April 5, 2018

G7: Red Sox 3, Rays 2 (12)

Rays    - 000 000 020 000 - 2  6  0
Red Sox - 000 000 002 001 - 3 10  0
Hanley Ramirez's bases-loaded single to deep right field, well over the head of outfielder Carlos Gomez, scored Jackie Bradley with the winning run in the bottom of the twelfth. The Red Sox have now won six straight games, four of them by one run, and the last two in extra innings. Boston leads the AL East by two games because the Yankees lost to the Orioles 5-2.

Bradley doubled to start the inning. Christian Vazquez bunted him to third and Mookie Betts was walked intentionally. The Rays made a pitching change - and Ryan Yarbrough got ahead of Andrew Benintendi 0-2. Betts stole second and Benintendi spoiled a couple of outside pitches, fouling them off. Benintendi then took balls three and four, which loaded the bases. If he had made the second out, Tampa Bay would have likely put Ramirez on first base and pitched to Blake Swihart, who had pinch-run for J.D. Martinez in the previous inning. But Hanley got a chance to swing the bat - and he stepped in to the sounds of "Take On Me" and the first home crowd of the season chanting his first name. The Rays outfielders played shallow. Ramirez drilled Yarbrough's first pitch to the warning track in right center - and the celebration began.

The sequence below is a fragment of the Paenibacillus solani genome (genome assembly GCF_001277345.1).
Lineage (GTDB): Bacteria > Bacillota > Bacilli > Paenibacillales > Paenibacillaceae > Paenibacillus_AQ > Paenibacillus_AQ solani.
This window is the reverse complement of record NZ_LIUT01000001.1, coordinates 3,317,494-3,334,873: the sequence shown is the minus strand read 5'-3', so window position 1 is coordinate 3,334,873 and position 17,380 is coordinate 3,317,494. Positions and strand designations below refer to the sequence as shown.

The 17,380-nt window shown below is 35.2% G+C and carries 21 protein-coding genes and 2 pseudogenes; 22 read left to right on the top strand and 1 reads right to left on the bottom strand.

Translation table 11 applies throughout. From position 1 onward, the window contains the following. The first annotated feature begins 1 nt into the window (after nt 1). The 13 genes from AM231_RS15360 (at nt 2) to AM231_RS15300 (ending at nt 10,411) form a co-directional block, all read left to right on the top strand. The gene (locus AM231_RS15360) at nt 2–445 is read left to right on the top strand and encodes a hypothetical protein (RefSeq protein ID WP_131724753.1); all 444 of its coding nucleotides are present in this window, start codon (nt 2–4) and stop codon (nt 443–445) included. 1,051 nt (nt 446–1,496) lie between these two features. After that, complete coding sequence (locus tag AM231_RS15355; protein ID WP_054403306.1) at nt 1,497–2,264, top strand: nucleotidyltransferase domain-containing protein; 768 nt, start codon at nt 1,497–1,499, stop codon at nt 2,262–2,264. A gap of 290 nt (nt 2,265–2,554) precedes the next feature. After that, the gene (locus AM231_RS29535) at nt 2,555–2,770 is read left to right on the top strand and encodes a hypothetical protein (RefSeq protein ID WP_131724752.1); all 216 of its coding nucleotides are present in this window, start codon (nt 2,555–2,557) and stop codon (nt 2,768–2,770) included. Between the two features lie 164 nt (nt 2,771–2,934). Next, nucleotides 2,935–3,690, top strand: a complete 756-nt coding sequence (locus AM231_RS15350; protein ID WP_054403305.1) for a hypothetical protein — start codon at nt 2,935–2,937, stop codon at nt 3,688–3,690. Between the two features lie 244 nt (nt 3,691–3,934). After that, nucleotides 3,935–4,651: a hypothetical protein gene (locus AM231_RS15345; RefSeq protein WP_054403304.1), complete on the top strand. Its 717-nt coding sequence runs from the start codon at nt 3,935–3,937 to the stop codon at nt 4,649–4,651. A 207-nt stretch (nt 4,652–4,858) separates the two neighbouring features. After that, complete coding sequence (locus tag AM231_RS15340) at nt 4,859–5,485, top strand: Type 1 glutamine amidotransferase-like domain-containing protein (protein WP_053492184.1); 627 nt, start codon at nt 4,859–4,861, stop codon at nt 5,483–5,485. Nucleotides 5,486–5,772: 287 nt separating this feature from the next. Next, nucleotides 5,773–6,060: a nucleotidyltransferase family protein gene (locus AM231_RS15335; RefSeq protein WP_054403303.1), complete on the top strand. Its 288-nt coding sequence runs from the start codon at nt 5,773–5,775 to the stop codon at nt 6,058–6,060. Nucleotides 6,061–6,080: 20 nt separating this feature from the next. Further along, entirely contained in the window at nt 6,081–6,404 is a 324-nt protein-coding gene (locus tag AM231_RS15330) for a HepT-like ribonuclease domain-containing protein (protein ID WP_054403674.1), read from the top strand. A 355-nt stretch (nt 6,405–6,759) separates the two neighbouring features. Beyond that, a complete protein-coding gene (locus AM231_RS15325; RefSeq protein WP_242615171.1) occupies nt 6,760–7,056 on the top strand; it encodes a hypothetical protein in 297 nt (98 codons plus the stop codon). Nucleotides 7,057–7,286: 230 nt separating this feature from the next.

(Before the game began, there was the usual military flyover, because there is nothing like a quick celebration of war to brighten a chilly afternoon. .. Fun Fact: If all the money the US has spent on its wars since 2001 ($5.6 trillion) was in $100 bills and you lined the bills end to end, you could go to the moon and back eleven times. And people think baseball players rake in a lot of money...)